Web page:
In another embodiment, the scent producing apparatus 1900 may also monitor the duration the cartridge 1902 is in the scent producing apparatus 1900 or otherwise monitor the effectiveness of the cartridge. Once the effectiveness, or lapsed time, indicates the cartridge should be changed, the illumination system 100 may be adapted to change the lighting pattern, color, intensity or other parameter it is producing. This method of operation may be useful indicating to a user that the cartridge is due to be changed. In an embodiment, the apparatus 1900 may include a user interface 1912, much like the user interface identified above. The user interface 1912 may be used to override the indication light to provide normal illumination or alter the illumination to accommodate his/her desires. In an embodiment, the illumination system 100 may be adapted to stay in an override operation mode for a preset period of time. For example, the preset period may be three days, such that the light stays in the override lighting pattern for three days and then automatically converts back to the end of usefulness indication. This may be useful to allow a user to go into an override mode for a period of time but automatically be reminded that the cartridge needs to be renewed. In an embodiment, the user may set the time of the override and/or the user may have the option of electing an override period that does not automatically end.
In an embodiment, the apparatus 1900 may have a set of contacts 1920. The contacts 1920 may be associated with a processor in the apparatus 1900 (e.g. processor 104 of the illumination system 100). The processor 104 may be adapted to monitor the contacts 1920 for activity or association characteristics with a cartridge 1902. For example, the contacts 1920 may be on a rear interior wall of the apparatus 1900 and the cartridge 1902 may have conductive strips 2002 on the rear wall 1904 of the cartridge 1902. The illustrations in
In an embodiment, the apparatus 1900 may be programmed to display a color of light that is an indication of useful remaining life of the cartridge. For example, the light may be blue when the cartridge is new or full and it may gradually, or in some other predetermined way, change through a rainbow of colors until it reaches red where red indicates the cartridge has reached the end of its useful life. The user interface 1912 may allow a user to select such a mode, for example.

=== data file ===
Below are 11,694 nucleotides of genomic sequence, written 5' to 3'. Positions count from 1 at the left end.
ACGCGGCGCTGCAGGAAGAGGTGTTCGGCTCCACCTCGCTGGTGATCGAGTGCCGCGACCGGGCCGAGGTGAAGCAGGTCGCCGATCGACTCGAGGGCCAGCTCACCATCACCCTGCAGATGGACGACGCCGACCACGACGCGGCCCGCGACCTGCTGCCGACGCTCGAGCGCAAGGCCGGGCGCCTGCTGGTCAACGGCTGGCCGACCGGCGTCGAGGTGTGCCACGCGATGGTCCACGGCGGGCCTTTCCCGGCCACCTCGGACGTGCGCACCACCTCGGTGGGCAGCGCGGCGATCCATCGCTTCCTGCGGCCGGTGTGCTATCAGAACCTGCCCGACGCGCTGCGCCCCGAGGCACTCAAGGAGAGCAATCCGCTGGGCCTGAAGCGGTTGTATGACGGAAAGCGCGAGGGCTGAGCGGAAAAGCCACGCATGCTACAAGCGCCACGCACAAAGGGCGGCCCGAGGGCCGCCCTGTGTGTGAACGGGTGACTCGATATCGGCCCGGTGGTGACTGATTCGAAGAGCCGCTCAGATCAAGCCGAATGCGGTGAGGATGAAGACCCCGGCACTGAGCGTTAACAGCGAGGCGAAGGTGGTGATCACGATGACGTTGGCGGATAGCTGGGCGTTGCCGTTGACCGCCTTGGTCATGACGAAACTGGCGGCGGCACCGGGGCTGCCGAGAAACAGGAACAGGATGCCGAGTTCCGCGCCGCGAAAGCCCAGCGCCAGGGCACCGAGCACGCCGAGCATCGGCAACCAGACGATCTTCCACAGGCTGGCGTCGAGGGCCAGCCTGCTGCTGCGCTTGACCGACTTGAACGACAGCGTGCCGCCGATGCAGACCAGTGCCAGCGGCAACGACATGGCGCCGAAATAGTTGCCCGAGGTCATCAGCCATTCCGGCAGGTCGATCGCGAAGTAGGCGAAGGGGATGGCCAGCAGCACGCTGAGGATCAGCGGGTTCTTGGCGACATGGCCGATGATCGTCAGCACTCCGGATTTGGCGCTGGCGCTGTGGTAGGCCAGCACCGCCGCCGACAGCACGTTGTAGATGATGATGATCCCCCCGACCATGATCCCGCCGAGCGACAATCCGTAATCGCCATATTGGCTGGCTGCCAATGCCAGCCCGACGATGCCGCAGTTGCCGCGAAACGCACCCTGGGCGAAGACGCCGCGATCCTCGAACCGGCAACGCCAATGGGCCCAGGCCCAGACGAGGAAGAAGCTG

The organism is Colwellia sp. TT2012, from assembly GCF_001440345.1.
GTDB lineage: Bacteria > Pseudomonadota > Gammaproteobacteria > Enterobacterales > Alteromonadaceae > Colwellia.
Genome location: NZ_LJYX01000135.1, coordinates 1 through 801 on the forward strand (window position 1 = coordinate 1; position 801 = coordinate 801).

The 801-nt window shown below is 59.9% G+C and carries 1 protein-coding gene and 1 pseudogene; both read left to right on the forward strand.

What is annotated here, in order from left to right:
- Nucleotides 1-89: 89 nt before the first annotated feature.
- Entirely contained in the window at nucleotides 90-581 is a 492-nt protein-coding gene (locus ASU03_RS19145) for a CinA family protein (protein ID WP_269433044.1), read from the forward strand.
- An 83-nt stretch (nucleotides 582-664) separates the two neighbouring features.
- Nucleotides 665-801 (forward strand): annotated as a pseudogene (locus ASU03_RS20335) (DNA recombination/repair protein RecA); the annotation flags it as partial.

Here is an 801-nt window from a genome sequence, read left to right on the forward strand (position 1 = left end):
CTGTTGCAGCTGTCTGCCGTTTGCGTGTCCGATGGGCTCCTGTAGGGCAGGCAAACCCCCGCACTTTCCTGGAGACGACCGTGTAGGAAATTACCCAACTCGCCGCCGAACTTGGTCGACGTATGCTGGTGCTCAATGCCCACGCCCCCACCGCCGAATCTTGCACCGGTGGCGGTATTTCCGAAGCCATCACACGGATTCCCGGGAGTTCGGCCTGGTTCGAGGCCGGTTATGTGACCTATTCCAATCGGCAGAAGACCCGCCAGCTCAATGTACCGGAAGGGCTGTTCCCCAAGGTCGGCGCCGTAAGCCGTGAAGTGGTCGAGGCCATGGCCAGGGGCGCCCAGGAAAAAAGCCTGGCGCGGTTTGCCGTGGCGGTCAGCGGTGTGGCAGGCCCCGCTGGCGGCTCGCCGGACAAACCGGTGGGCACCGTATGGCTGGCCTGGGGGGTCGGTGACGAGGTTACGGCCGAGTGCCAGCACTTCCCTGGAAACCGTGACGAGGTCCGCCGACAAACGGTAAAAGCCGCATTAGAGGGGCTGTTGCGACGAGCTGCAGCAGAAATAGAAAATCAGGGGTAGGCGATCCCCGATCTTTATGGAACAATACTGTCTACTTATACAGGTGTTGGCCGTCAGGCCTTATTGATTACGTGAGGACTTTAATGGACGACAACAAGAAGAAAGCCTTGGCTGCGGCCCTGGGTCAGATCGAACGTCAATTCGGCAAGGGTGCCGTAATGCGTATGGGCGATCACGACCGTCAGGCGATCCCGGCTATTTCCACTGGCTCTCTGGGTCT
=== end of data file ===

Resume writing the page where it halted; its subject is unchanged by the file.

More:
In an embodiment, the apparatus 1900 may include a switch 1918 where the switch 1918 is depressed, or otherwise activated, when the cartridge 1902 is loaded into the apparatus. The processor 104 may monitor the activation of the switch 1918 as an indication of the cartridge 1902 being loaded. From this indication, the apparatus 1900 may monitor or predict certain events. For example, the processor 104 may begin a timing circuit in an effort to predict the useful life of the cartridge 1902. In an embodiment, the switch may be associated with a mechanism or circuit to indicate whether the cartridge has been removed during a power down cycle. For example, the switch may be associated with a dial where the position of the dial can be read. When the apparatus 1900 is re-powered, the processor 104 may check the dial position and compare to the position indication of the dial before power-down to indicate if the cartridge has been removed. If the cartridge was removed, the processor may automatically start a new timer for the prediction of cartridge life expectancy. In an embodiment, the processor may also provide an indication (e.g. certain lighting pattern) that it believes the cartridge has been changed and ask for a user confirmation through the user interface 1912.
While the invention has been described in connection with certain preferred embodiments, other embodiments will be readily understood by those of ordinary skill in the art and are encompassed herein.
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|U.S. Classification||362/101, 362/231|
|International Classification||F21S10/04, A47G19/22, H05B33/08, A47G21/02, A01M1/04, A61L9/12, A61L9/03, F21V33/00|
|Cooperative Classification||F21K9/00, F21Y2115/10, A47G21/02, F21V33/00, A47G19/2227, A61L9/048, A61L9/14, H05B33/0863, A61L9/125, A61L2209/12, A01M1/2077, A61L9/03, A47G2200/08, A47G2019/2238, A01M1/2038, F21S8/035, F21W2121/006, A01M1/04, A61L9/12, H05B33/0842, H05B33/0857, F21S10/04|
|European Classification||A61L9/14, A61L9/04G, A61L9/12M, A01M1/20C4G, A01M1/20C2H, H05B33/08D3K, A47G19/22B6, A61L9/12, F21V33/00, F21S10/04, A47G21/02, A61L9/03, A01M1/04, H05B33/08D3K2U, H05B33/08D3|
|8 Mar 2004||AS||Assignment|
Owner name: COLOR KINETICS, INC., MASSACHUSETTS
Free format text: ASSIGNMENT OF ASSIGNORS INTEREST;ASSIGNORS:DOWLING, KEVIN J.;CELLA, CHARLES H.;STRAUSS, JOSH;AND OTHERS;REEL/FRAME:014405/0916
Effective date: 20040303
|5 Nov 2007||AS||Assignment|
Owner name: PHILIPS SOLID-STATE LIGHTING SOLUTIONS, INC., MASS
Free format text: CHANGE OF NAME;ASSIGNOR:COLOR KINETICS INCORPORATED;REEL/FRAME:020065/0773
Effective date: 20070926
|3 Jun 2011||FPAY||Fee payment|
Year of fee payment: 4
|28 May 2015||FPAY||Fee payment|
Year of fee payment: 8
|22 Jul 2016||AS||Assignment|
Owner name: PHILIPS LIGHTING NORTH AMERICA CORPORATION, NEW JE
Free format text: CHANGE OF NAME;ASSIGNOR:PHILIPS SOLID-STATE LIGHTING SOLUTIONS, INC;REEL/FRAME:039428/0310
Effective date: 20131220